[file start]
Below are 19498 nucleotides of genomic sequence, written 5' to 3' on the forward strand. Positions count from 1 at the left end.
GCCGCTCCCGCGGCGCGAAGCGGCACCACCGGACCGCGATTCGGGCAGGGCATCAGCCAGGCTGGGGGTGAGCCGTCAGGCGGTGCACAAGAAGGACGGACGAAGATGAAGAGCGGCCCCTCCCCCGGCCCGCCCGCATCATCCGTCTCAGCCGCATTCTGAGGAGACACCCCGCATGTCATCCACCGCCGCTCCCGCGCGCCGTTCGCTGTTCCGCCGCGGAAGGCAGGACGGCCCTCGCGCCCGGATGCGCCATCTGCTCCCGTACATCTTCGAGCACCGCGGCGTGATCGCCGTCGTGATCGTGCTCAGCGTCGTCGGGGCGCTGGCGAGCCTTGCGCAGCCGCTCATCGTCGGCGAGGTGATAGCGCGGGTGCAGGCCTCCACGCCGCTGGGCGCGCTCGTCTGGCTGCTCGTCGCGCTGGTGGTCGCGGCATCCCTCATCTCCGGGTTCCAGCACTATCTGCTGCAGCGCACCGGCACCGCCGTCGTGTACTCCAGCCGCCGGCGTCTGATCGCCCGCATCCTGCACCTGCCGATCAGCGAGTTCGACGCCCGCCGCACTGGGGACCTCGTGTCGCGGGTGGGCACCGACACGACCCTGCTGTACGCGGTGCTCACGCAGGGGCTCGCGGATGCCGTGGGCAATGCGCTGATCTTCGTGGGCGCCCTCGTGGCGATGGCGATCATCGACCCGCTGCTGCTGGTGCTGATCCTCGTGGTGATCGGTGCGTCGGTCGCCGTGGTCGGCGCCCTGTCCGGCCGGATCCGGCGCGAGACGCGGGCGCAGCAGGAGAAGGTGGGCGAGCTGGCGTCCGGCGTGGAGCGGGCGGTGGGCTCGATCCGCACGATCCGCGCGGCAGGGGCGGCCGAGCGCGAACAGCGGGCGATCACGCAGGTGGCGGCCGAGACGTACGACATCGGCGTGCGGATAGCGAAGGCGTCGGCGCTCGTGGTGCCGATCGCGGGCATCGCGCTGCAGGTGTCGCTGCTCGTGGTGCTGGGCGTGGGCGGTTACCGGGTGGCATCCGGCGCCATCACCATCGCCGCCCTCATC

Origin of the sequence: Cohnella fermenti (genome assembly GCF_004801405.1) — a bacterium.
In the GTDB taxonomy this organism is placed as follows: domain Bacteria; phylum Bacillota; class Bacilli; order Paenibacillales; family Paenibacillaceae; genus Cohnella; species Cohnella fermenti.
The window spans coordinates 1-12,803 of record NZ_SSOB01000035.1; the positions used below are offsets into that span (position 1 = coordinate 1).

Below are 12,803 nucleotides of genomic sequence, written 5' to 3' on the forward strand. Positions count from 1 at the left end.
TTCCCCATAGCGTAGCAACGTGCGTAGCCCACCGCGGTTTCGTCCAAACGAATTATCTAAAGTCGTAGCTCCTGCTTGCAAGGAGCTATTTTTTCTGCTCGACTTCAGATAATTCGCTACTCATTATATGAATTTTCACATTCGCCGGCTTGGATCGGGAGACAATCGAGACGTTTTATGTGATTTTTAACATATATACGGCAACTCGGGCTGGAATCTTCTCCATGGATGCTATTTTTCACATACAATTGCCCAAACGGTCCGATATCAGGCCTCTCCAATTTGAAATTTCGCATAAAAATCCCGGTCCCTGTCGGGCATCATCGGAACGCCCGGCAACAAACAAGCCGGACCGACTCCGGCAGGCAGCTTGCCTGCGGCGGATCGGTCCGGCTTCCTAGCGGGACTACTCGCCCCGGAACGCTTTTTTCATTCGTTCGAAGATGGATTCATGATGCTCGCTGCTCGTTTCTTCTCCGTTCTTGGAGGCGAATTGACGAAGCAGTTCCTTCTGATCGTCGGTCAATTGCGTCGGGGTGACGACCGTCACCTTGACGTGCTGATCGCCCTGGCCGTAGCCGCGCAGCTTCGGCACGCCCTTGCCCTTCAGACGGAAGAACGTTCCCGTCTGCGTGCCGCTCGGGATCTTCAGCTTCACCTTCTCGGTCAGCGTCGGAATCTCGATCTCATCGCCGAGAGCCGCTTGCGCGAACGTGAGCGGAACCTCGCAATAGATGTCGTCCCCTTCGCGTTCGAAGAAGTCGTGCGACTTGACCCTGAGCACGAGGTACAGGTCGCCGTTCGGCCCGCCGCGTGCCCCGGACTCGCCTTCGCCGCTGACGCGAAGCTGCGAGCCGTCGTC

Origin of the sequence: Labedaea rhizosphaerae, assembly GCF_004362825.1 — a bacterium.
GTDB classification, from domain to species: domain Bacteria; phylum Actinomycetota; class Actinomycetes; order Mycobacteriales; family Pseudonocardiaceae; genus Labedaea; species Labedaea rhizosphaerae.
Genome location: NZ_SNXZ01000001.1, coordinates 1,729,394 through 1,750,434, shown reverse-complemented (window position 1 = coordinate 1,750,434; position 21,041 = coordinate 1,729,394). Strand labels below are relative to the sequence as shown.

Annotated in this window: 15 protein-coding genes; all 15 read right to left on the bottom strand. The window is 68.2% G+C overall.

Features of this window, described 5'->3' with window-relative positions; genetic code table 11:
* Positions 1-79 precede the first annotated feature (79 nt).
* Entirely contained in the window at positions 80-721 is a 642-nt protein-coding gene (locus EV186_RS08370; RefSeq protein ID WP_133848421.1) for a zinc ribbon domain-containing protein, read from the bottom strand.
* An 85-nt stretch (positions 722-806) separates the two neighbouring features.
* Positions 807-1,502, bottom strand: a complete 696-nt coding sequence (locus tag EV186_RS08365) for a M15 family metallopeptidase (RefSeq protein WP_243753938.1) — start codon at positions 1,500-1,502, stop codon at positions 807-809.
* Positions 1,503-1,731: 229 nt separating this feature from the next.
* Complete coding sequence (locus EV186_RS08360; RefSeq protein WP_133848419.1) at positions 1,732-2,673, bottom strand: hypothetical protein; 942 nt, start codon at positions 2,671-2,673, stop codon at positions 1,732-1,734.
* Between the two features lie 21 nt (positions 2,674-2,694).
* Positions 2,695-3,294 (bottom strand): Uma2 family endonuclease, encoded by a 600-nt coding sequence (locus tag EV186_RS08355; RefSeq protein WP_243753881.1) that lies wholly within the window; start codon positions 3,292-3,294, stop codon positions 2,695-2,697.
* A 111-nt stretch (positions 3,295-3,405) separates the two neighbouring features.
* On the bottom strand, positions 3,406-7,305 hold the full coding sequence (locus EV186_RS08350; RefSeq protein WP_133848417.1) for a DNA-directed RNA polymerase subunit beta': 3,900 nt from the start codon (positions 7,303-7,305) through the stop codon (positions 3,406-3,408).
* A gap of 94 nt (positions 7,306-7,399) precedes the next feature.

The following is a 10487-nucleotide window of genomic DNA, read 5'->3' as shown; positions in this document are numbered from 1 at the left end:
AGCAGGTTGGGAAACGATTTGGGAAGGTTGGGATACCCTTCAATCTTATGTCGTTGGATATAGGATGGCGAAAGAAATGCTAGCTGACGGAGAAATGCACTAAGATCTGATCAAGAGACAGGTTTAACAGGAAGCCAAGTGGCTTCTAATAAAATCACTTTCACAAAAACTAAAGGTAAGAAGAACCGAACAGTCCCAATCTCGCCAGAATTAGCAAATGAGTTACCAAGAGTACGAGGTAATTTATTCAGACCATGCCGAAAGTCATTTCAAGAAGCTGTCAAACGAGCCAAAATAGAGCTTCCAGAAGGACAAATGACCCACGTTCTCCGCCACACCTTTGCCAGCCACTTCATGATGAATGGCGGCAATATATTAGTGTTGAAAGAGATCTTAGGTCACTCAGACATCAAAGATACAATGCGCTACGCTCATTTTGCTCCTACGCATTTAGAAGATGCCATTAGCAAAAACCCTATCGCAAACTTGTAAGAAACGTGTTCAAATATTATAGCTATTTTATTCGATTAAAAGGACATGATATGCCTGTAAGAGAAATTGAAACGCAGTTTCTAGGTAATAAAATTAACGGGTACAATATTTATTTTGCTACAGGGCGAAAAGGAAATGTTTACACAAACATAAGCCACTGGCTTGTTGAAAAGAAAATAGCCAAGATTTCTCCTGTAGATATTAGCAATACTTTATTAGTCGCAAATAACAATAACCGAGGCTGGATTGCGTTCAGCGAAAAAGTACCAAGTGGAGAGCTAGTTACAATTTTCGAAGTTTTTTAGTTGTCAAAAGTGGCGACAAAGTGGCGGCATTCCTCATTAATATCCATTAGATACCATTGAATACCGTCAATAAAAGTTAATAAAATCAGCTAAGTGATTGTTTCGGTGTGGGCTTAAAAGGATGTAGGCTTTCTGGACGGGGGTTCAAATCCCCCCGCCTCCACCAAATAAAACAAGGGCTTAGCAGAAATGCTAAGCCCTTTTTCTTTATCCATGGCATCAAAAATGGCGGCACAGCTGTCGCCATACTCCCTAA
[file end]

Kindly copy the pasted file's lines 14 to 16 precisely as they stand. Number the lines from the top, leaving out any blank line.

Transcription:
* Entirely contained in the window at positions 80-721 is a 642-nt protein-coding gene (locus EV186_RS08370; RefSeq protein ID WP_133848421.1) for a zinc ribbon domain-containing protein, read from the bottom strand.
* An 85-nt stretch (positions 722-806) separates the two neighbouring features.
* Positions 807-1,502, bottom strand: a complete 696-nt coding sequence (locus tag EV186_RS08365) for a M15 family metallopeptidase (RefSeq protein WP_243753938.1) — start codon at positions 1,500-1,502, stop codon at positions 807-809.